Nepal Celebrating Dashain: The Triumph of Tradition, Unity, and Faith
Kathmandu–Nepal, a land of diverse cultures, beliefs, and traditions, stands as a testament to religious tolerance and unity in South Asia. In this harmonious nation, Dashain shines as the most significant Hindu festival, celebrated with unparalleled grandeur and shared by people of various faiths, reflecting the remarkable spirit of unity and diversity.
A Festival of Unity in a Diverse Nation
Nepal, a secular country, demonstrates exceptional religious tolerance, embracing and acknowledging festivals from different faiths as national celebrations. Despite the varying religions that coexist, Nepal recognizes and observes these festivals on a grand scale, setting a remarkable example of cultural unity.
The Magnitude of Dashain
Dashain, the grand harvest festival of Nepal, takes center stage in this multi-cultural celebration. The festival spans ten days and offers a public holiday to the nation. It’s a time for family reunions, gift exchanges, blessings, and intricate pujas.
Honoring Goddess Durga and the Triumph of Good Over Evil
Dashain is dedicated to the revered Goddess Durga, who embodies the collective energy of all gods and wields their weaponry. The festival signifies the triumph of good over evil, with the goddess’s blessings sought to ensure progress and prosperity.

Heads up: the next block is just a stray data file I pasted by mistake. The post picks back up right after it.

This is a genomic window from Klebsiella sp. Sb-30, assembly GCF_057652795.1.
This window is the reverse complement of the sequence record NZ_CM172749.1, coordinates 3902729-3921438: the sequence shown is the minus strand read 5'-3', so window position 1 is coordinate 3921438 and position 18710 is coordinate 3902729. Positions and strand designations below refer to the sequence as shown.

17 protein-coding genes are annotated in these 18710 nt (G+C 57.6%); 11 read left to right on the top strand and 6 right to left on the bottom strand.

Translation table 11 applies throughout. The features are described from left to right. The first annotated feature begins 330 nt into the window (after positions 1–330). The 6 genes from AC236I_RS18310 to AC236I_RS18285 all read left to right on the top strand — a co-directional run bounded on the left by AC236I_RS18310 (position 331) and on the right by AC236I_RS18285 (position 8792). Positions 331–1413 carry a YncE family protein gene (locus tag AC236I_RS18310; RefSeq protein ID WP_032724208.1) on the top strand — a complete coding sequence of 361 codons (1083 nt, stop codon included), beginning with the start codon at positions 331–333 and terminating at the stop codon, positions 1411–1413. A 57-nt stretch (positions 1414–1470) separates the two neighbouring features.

A Tapestry of Rituals
The ten days of Dashain bring a tapestry of rituals that immerse the nation in spiritual devotion. The days, known as Ghatasthapana, Phool Pati, Mahaastami, Nawami, and Vijaya Dashami, each carry their unique set of traditions and ceremonies. Pilgrims flock to river confluences and sacred shrines, participating in the ancient rituals that have been passed down through generations.
Tika and Blessings
One of the highlights of Dashain is the exchange of blessings and tika—a mixture of red vermilion, yogurt, and rice—between generations. Elders bless their younger family members, symbolizing the passing down of wisdom and love.
Sword Processions and Sacred Sacrifices
Throughout Dashain, sword processions known as “Paayaa” take place in various parts of the Kathmandu Valley. Additionally, the festival involves the official sacrifice of a significant number of animals at Hanuman Dhoka during Nawami. These rituals are carried out with great reverence and are attended by officials, invitees, and visitors.
Open Doors to the Unreachable
On the ninth day of Dashain, the Taleju Temple, which is typically off-limits to the public, opens its doors. It’s a rare opportunity for devotees to enter this sacred space.
Kojagrat Purnima and Festive Revelry
Dashain concludes with Kojagrat Purnima, the full moon. People don new clothes, partake in home visits, enjoy grand feasts, fly kites, and relish the joy of village swings. During this time, Kathmandu’s population decreases significantly as many residents travel to different parts of the country to celebrate with their families.
A Message of Triumph and Unity
As the festival unfolds, Dashain symbolizes the eternal message of triumphing over adversity, fostering unity, and kindling the spirit of hope in the hearts of the Nepalese people.
Nepal’s unique celebration of Dashain mirrors the nation’s ethos of inclusivity and unity in diversity, a shining example for the world to emulate